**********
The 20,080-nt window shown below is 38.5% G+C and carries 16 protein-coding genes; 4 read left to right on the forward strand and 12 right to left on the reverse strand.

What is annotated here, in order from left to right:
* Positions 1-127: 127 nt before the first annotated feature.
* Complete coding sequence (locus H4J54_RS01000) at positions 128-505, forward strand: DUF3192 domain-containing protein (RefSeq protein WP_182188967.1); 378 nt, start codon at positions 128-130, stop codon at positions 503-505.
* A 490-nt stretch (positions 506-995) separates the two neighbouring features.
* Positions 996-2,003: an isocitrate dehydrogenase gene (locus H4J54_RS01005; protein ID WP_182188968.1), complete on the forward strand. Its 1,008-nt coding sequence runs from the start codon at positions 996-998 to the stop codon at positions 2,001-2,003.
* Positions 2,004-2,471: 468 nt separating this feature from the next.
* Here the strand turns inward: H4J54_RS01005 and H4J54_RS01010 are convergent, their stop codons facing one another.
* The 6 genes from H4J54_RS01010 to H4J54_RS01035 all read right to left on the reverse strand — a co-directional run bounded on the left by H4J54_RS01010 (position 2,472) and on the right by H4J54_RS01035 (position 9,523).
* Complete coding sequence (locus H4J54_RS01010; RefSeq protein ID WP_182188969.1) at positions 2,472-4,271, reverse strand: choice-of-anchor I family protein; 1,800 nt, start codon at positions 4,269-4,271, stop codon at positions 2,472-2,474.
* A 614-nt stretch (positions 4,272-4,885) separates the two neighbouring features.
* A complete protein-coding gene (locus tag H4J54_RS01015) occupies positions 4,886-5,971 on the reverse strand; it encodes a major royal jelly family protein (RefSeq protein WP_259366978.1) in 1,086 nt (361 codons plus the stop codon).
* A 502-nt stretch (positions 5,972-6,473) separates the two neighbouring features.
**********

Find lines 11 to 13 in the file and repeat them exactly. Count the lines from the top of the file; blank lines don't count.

* A 614-nt stretch (positions 4,272-4,885) separates the two neighbouring features.
* A complete protein-coding gene (locus tag H4J54_RS01015) occupies positions 4,886-5,971 on the reverse strand; it encodes a major royal jelly family protein (RefSeq protein WP_259366978.1) in 1,086 nt (361 codons plus the stop codon).
* A 502-nt stretch (positions 5,972-6,473) separates the two neighbouring features.